Fucking hell, someone should compare attacks on the Gold Coast with the highest number of surfers in the world and NENSW...... then take this:

"And if you're fearful there are more sharks about, West says it's a rise in people, not more sharks, that's driving the rise in attacks.

"More people are going into the water and they're going into the water more often. This increases the risk of encountering a shark," he says."

..............out the back paddock and put it out of it's misery.

Hahahaaa ... if only it wasn't so serious, we'd be pissing ourselves laughing at BS.

Surfboard Design and Construction Kook. Evidence is here: www.ffwsurfboards.com.au
*FFW - Few Fun Waves ... that's what it's all about for me.

simba's picture
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simba commented Wednesday, 4 May 2016 at 3:44pm

Maybe this will help keep our toothy friends away........
http://www.ibtimes.com.au/shark-attack-not-worry-anymore-australia-will-...

simba

mrmik's picture
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mrmik commented Sunday, 8 May 2016 at 8:34pm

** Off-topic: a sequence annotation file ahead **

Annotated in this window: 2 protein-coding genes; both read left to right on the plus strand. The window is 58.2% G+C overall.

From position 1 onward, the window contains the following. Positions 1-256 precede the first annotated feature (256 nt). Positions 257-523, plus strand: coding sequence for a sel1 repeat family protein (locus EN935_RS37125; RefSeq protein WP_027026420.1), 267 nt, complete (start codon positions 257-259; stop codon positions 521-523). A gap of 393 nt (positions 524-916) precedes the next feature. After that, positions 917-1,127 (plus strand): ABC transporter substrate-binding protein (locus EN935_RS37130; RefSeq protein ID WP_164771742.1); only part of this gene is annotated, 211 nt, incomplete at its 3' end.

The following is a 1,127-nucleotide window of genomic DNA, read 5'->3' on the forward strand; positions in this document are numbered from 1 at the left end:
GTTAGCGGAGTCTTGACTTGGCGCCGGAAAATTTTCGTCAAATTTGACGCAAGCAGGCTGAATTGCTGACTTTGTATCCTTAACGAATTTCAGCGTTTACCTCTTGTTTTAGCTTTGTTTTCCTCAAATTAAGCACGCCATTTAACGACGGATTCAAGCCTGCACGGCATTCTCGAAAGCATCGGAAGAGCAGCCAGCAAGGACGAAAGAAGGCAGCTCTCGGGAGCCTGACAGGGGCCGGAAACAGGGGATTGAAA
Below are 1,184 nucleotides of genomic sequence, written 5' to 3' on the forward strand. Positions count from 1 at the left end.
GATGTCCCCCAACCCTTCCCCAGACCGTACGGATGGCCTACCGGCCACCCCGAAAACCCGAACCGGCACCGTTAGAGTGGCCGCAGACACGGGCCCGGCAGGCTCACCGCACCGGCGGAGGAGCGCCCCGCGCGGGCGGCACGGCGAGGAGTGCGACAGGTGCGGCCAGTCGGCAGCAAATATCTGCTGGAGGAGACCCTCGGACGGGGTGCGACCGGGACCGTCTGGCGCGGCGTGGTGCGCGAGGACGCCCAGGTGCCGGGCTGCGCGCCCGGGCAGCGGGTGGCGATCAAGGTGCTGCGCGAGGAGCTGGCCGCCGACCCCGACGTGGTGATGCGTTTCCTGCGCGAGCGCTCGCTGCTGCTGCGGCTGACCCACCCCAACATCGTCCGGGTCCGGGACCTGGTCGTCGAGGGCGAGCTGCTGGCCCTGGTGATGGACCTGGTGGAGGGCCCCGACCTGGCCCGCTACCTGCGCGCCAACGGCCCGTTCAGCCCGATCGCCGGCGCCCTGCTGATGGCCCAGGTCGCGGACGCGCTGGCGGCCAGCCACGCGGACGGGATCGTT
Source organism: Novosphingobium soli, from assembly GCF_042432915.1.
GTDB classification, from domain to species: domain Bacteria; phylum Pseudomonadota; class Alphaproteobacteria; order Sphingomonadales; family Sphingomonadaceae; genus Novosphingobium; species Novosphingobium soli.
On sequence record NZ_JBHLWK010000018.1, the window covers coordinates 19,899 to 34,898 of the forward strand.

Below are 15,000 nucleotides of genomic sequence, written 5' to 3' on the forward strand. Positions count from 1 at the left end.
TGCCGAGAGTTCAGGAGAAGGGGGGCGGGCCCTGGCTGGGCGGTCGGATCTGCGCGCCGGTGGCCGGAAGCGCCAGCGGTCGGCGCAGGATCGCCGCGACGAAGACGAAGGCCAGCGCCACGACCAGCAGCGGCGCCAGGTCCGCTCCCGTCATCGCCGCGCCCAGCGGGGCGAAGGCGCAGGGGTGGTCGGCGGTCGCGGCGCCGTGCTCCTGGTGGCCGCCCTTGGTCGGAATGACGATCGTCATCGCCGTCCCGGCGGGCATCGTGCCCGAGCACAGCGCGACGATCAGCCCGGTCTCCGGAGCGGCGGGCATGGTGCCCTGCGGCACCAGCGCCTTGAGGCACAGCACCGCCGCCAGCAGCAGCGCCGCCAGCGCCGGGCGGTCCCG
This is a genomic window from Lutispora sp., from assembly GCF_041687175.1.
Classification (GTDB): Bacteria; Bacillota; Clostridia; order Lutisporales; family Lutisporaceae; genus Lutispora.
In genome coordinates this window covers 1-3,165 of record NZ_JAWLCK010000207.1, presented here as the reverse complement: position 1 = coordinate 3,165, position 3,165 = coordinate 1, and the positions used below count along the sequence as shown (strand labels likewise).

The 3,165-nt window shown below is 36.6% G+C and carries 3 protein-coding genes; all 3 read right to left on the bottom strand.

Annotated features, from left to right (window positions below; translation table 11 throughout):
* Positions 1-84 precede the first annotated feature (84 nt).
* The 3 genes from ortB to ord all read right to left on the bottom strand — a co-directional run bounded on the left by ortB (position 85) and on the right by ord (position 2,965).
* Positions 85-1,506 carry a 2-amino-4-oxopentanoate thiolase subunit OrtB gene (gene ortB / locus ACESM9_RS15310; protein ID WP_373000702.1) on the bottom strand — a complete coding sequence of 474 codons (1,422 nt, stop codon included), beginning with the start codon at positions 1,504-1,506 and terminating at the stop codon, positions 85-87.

The new (soon to be released) Shark Shield looks like a winner to me. The current Surf 7 and Freedom 7 devices work well against sharks, but are in my experience only feasible for surfing in Winter. The electric shocks that you receive during wipe-outs are too severe to enjoy the surfing experience, but with a winter wetsuit you rarely get shocked, because it electrically isolates you from the electrodes in the antenna when you touch it or get wrapped up in it. The not yet available Freedom+ Surf has the electrodes designed as a sticker on the bottom of the board. I hope they will manage to bring it to market soon as planned, but have some doubts. The devil may well be in the detail when trying to mass-produce such devices at reasonable cost. https://sharkshield.com/shop/freedom-surf/

truebluebasher's picture
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truebluebasher commented Thursday, 22 Dec 2016 at 12:14pm

Dodgy 'Shark Deterrents' flooding market should be regulated.
(GCB : 22/12/16)
Bond Uni ecologist Dr Daryl Mc Phee calls on ACCC to regulate SD's.

(Alarmed into false sense of security)
: Surfers and swimmers, risking lives further with false confidence.
: Product claims not supported by 'independent scientific community'.
: Divers wearing 'Independent tested products' were still attacked.
: Vital to check you're deterring the relevant local shark species.

Senate inquiry: (Submissions close: 3/3/2017)
Effectiveness of shark mitigation measures and deterrents.(June 2017)